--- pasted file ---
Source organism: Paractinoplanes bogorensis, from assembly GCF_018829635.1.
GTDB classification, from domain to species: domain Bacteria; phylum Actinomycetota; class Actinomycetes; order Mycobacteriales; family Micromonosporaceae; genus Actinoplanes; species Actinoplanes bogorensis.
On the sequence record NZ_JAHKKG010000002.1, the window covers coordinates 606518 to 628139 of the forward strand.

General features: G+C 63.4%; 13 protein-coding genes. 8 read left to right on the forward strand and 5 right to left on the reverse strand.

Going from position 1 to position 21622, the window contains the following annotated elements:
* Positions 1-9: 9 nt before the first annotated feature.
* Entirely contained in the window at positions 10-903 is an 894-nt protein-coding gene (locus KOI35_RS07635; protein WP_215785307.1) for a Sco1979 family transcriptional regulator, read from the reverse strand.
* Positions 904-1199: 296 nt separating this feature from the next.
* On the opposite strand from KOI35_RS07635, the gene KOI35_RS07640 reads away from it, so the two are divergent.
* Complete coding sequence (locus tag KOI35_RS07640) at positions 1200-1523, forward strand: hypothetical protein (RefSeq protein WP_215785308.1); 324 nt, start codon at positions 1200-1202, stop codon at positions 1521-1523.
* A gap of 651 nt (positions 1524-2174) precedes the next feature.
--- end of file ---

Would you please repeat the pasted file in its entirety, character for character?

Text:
Source organism: Paractinoplanes bogorensis, from assembly GCF_018829635.1.
GTDB classification, from domain to species: domain Bacteria; phylum Actinomycetota; class Actinomycetes; order Mycobacteriales; family Micromonosporaceae; genus Actinoplanes; species Actinoplanes bogorensis.
On the sequence record NZ_JAHKKG010000002.1, the window covers coordinates 606518 to 628139 of the forward strand.

General features: G+C 63.4%; 13 protein-coding genes. 8 read left to right on the forward strand and 5 right to left on the reverse strand.

Going from position 1 to position 21622, the window contains the following annotated elements:
* Positions 1-9: 9 nt before the first annotated feature.
* Entirely contained in the window at positions 10-903 is an 894-nt protein-coding gene (locus KOI35_RS07635; protein WP_215785307.1) for a Sco1979 family transcriptional regulator, read from the reverse strand.
* Positions 904-1199: 296 nt separating this feature from the next.
* On the opposite strand from KOI35_RS07635, the gene KOI35_RS07640 reads away from it, so the two are divergent.
* Complete coding sequence (locus tag KOI35_RS07640) at positions 1200-1523, forward strand: hypothetical protein (RefSeq protein WP_215785308.1); 324 nt, start codon at positions 1200-1202, stop codon at positions 1521-1523.
* A gap of 651 nt (positions 1524-2174) precedes the next feature.